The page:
Her poetry was praised for its technical craft and plainspoken objective style and she wrote for both children and adults. In 1955 she won a Somerset Maugham Award and the prize money allowed her to visit Italy. This expedition greatly influenced her life and poetry. In the nineteen-sixties Jennings suffered from mental illness and this difficult time produced one her most famous poem collections The Mind has Mountains, published in 1966. Despite, or perhaps because of, her traditional differences from the other contemporary poets, her works remained popular in spite of changing literary tastes and interests. Jennings died in 2001.

Here are two examples of her published poems.

In a Garden

When the gardener has gone this garden

Looks wistful and seems waiting an event.

It is so spruce, a metaphor of Eden

And even more so since the gardener went,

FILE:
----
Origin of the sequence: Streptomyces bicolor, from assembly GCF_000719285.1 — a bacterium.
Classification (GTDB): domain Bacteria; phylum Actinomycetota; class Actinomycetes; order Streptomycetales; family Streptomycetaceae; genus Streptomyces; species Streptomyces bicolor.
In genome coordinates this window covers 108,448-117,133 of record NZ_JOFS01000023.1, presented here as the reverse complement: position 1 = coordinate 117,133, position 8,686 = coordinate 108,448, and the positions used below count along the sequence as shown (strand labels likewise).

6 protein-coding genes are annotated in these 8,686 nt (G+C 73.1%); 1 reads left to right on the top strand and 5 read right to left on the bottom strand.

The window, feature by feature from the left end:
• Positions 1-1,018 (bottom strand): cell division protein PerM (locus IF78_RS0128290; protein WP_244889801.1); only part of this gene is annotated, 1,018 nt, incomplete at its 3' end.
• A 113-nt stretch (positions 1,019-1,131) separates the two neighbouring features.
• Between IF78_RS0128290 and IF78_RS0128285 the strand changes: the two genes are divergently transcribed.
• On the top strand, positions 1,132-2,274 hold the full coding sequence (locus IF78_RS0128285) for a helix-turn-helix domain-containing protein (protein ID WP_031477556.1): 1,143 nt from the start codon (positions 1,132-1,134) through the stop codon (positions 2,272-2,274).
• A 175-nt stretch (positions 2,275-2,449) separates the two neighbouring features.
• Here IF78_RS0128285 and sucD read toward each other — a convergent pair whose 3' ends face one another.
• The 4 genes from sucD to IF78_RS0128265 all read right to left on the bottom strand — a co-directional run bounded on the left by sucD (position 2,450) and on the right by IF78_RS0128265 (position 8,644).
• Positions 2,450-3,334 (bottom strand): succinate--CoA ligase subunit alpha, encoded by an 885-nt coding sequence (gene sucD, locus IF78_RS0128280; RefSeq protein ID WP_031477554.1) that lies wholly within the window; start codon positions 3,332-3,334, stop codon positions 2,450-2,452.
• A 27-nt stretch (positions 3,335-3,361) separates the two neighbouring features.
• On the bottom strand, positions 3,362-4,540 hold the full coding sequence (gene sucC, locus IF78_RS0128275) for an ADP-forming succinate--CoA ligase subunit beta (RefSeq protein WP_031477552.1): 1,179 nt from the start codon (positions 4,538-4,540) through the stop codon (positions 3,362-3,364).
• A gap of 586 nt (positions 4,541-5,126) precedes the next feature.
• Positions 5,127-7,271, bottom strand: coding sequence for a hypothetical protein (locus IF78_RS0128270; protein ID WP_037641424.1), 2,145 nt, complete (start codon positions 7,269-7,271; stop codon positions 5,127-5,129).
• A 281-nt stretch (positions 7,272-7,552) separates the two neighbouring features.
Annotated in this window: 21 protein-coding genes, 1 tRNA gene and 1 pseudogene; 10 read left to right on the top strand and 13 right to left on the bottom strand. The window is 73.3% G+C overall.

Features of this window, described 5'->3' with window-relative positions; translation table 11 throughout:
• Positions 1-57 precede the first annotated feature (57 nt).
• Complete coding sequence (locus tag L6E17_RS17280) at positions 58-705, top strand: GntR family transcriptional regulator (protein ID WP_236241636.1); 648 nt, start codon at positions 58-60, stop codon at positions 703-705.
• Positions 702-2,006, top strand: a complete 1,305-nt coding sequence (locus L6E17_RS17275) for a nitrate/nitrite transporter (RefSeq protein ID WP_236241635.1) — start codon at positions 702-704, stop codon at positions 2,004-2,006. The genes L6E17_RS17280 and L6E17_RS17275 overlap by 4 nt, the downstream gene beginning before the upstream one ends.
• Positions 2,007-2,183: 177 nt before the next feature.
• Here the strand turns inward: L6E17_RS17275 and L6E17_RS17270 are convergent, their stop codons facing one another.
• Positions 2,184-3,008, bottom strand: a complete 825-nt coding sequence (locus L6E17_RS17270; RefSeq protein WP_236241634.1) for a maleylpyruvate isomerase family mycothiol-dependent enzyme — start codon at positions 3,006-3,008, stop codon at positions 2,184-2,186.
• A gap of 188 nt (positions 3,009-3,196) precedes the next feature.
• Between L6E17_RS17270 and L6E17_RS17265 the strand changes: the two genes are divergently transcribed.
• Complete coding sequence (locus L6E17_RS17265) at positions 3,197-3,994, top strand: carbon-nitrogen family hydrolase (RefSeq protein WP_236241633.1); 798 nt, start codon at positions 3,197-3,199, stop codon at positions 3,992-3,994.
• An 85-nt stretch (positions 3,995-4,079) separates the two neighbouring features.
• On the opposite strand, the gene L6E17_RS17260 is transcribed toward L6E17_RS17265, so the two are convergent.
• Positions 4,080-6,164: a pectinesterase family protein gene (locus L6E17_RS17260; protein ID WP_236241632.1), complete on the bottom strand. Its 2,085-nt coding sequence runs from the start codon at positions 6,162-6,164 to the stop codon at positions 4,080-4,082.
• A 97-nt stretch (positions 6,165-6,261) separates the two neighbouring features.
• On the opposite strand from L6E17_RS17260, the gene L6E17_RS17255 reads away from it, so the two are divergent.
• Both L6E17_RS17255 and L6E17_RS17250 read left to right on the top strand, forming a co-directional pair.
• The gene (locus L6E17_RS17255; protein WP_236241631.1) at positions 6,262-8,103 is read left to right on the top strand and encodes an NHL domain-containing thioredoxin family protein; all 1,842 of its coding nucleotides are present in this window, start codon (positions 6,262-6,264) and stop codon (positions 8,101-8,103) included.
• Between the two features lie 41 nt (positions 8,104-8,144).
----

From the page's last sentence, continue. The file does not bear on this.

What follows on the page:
Quietly godlike, but of course, he had

Not made me promise anything and I

Had no one tempting me to make the bad

Choice. Yet I still felt lost and wonder why.


Even the beech tree from next door which shares

Its shadow with me, seemed a kind of threat.

Everything was too neat, and someone cares


In the wrong way. I need not have stood long

Mocked by the smell of a mown lawn, and yet

I did. Sickness for Eden was so strong.



The radiance of the star that leans on me

Was shining years ago. The light that now

Glitters up there my eyes may never see,

And so the time lag teases me with how


Love that loves now may not reach me until

Its first desire is spent. The star’s impulse

Must wait for eyes to claim it beautiful

And love arrived may find us somewhere else.